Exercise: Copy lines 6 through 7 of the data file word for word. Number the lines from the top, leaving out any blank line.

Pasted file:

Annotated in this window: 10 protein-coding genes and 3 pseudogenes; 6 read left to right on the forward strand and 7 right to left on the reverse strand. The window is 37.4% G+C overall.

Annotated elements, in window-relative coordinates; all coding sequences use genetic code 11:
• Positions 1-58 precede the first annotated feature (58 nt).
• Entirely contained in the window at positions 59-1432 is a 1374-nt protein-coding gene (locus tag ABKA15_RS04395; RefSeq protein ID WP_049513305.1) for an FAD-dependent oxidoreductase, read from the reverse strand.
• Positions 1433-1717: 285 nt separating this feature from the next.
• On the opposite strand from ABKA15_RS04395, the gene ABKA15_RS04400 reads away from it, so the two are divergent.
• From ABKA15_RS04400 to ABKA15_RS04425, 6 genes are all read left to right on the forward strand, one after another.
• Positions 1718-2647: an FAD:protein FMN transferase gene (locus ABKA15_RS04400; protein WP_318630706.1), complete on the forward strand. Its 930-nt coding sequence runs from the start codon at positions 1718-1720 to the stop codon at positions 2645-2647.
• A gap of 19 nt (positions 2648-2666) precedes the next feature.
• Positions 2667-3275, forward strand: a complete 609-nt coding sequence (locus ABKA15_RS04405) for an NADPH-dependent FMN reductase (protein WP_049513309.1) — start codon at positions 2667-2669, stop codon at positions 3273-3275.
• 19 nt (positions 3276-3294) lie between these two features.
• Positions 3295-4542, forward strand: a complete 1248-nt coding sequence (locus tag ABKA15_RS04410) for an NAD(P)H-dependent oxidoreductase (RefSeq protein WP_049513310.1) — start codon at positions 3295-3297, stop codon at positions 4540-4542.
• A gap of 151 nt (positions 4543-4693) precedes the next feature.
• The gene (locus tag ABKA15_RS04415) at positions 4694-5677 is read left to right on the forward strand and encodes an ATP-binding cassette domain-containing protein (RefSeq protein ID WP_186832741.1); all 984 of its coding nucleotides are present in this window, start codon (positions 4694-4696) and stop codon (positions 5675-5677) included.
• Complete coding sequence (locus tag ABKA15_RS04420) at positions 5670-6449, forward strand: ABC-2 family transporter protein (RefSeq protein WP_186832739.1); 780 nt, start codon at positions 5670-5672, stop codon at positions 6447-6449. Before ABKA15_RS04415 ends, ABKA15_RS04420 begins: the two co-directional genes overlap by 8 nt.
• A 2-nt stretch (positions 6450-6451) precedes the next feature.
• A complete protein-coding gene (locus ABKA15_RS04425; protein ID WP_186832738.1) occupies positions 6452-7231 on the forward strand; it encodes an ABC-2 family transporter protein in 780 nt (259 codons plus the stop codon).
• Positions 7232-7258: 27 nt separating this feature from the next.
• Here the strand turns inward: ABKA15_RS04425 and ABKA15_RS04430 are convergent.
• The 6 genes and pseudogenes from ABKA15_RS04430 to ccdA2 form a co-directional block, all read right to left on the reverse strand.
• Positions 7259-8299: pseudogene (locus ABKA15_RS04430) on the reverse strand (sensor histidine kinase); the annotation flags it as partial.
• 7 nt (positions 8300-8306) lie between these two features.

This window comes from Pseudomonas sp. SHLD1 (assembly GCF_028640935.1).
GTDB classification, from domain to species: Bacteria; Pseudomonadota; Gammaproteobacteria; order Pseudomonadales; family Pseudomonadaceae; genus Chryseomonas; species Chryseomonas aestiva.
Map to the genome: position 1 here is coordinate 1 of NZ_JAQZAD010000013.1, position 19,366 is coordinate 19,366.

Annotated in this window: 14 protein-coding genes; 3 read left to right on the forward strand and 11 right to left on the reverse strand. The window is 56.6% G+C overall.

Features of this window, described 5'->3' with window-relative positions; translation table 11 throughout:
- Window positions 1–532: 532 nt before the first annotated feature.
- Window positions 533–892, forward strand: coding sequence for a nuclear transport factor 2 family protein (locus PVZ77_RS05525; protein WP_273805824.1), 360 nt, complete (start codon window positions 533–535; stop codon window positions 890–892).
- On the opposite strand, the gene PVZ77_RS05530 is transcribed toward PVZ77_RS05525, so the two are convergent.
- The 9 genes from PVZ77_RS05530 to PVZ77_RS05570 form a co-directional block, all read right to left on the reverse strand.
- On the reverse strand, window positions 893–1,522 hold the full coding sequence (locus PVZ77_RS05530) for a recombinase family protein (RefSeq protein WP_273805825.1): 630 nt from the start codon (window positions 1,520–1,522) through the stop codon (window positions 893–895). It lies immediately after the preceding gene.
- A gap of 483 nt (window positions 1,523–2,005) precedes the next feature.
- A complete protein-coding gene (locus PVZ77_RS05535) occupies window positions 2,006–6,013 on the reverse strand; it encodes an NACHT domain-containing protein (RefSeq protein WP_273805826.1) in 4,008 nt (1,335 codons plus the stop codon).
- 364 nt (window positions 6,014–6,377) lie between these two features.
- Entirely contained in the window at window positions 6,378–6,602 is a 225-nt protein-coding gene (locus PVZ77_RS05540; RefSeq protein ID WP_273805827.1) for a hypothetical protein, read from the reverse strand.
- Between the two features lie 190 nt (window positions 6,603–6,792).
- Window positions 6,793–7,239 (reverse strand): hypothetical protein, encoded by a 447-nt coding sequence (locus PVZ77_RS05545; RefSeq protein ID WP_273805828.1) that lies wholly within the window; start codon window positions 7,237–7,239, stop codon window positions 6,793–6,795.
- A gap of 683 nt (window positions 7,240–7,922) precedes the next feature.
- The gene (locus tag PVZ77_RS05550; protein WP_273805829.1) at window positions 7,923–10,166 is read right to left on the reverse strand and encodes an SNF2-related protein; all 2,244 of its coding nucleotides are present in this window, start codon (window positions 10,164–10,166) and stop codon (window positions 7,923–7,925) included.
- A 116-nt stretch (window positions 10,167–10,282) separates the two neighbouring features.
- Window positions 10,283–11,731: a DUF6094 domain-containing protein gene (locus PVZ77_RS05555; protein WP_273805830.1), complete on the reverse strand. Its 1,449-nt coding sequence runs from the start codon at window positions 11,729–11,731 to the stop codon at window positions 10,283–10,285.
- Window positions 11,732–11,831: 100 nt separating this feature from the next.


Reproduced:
• On the opposite strand from ABKA15_RS04395, the gene ABKA15_RS04400 reads away from it, so the two are divergent.
• From ABKA15_RS04400 to ABKA15_RS04425, 6 genes are all read left to right on the forward strand, one after another.